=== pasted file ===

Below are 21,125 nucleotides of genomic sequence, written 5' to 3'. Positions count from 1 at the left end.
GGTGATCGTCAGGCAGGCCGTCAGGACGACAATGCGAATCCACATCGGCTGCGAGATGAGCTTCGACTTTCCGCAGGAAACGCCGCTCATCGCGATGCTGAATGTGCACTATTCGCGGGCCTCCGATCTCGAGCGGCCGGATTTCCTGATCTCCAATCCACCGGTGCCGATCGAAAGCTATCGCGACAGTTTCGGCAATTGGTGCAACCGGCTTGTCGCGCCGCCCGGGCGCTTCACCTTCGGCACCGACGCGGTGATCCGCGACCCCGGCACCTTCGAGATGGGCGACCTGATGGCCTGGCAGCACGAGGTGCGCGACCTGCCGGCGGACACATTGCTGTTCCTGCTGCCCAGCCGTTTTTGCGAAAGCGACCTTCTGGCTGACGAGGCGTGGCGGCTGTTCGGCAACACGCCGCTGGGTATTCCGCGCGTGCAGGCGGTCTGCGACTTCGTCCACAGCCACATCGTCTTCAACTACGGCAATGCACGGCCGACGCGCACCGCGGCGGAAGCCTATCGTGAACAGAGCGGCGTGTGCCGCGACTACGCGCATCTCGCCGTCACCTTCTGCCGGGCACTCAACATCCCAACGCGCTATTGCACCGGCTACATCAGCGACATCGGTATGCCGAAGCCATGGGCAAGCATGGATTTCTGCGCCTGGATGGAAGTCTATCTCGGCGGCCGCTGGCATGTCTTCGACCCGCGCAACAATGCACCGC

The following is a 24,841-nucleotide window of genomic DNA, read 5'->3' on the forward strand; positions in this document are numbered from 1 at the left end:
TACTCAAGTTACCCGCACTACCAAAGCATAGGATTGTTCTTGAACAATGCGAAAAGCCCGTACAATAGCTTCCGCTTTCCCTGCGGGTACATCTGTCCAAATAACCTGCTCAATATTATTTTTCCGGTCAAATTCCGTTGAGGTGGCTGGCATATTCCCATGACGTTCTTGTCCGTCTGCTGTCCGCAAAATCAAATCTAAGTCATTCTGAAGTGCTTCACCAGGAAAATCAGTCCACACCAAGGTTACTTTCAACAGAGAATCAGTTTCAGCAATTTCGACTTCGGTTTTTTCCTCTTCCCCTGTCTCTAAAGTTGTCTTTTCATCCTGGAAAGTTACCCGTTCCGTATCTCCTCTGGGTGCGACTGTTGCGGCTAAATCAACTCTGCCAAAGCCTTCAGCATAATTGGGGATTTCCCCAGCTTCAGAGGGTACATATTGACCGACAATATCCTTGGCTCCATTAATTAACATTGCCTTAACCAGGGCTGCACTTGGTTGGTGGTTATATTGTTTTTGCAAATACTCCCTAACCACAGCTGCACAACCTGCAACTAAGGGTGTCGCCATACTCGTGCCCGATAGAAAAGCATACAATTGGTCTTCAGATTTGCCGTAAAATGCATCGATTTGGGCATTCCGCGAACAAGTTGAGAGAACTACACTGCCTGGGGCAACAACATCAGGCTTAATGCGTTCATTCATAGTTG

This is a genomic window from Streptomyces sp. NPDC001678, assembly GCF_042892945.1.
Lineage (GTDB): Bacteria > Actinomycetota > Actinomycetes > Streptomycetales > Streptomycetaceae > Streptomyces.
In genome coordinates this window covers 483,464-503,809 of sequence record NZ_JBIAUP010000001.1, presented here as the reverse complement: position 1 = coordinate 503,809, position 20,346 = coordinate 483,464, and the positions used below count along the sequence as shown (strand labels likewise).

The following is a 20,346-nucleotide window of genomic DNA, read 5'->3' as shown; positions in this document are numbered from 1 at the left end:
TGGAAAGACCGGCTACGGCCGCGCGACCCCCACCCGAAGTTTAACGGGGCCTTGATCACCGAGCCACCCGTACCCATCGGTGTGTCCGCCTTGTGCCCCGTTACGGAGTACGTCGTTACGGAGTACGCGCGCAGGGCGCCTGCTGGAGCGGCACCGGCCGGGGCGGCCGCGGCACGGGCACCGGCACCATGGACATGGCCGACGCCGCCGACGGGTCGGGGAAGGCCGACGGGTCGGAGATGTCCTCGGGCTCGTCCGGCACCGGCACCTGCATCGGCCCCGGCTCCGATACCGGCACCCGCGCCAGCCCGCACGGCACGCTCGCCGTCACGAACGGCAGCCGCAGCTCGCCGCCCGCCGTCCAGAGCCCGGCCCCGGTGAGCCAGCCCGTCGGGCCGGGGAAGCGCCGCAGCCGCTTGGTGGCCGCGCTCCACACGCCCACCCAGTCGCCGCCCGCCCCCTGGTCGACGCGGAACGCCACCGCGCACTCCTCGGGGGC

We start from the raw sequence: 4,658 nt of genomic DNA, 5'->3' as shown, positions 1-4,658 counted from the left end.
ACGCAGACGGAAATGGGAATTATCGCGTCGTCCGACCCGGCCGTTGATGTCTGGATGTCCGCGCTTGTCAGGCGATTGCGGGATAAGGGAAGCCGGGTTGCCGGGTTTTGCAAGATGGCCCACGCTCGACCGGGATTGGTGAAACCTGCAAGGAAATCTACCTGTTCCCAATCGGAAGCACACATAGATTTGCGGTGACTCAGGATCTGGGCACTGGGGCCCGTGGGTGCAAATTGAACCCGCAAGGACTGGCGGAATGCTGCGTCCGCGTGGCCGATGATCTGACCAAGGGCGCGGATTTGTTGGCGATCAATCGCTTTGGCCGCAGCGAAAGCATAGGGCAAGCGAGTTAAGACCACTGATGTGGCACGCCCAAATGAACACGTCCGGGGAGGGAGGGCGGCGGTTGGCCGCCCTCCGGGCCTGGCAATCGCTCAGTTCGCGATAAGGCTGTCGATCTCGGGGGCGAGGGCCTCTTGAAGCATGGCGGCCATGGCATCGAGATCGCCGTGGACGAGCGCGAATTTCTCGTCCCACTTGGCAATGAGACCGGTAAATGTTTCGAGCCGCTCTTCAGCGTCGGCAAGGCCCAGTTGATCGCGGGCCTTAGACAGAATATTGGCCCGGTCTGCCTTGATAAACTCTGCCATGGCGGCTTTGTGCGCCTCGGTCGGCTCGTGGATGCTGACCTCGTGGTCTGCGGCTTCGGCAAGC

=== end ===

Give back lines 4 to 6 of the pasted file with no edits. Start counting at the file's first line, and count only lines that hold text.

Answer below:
TACTCAAGTTACCCGCACTACCAAAGCATAGGATTGTTCTTGAACAATGCGAAAAGCCCGTACAATAGCTTCCGCTTTCCCTGCGGGTACATCTGTCCAAATAACCTGCTCAATATTATTTTTCCGGTCAAATTCCGTTGAGGTGGCTGGCATATTCCCATGACGTTCTTGTCCGTCTGCTGTCCGCAAAATCAAATCTAAGTCATTCTGAAGTGCTTCACCAGGAAAATCAGTCCACACCAAGGTTACTTTCAACAGAGAATCAGTTTCAGCAATTTCGACTTCGGTTTTTTCCTCTTCCCCTGTCTCTAAAGTTGTCTTTTCATCCTGGAAAGTTACCCGTTCCGTATCTCCTCTGGGTGCGACTGTTGCGGCTAAATCAACTCTGCCAAAGCCTTCAGCATAATTGGGGATTTCCCCAGCTTCAGAGGGTACATATTGACCGACAATATCCTTGGCTCCATTAATTAACATTGCCTTAACCAGGGCTGCACTTGGTTGGTGGTTATATTGTTTTTGCAAATACTCCCTAACCACAGCTGCACAACCTGCAACTAAGGGTGTCGCCATACTCGTGCCCGATAGAAAAGCATACAATTGGTCTTCAGATTTGCCGTAAAATGCATCGATTTGGGCATTCCGCGAACAAGTTGAGAGAACTACACTGCCTGGGGCAACAACATCAGGCTTAATGCGTTCATTCATAGTTG

This is a genomic window from Streptomyces sp. NPDC001678, assembly GCF_042892945.1.
Lineage (GTDB): Bacteria > Actinomycetota > Actinomycetes > Streptomycetales > Streptomycetaceae > Streptomyces.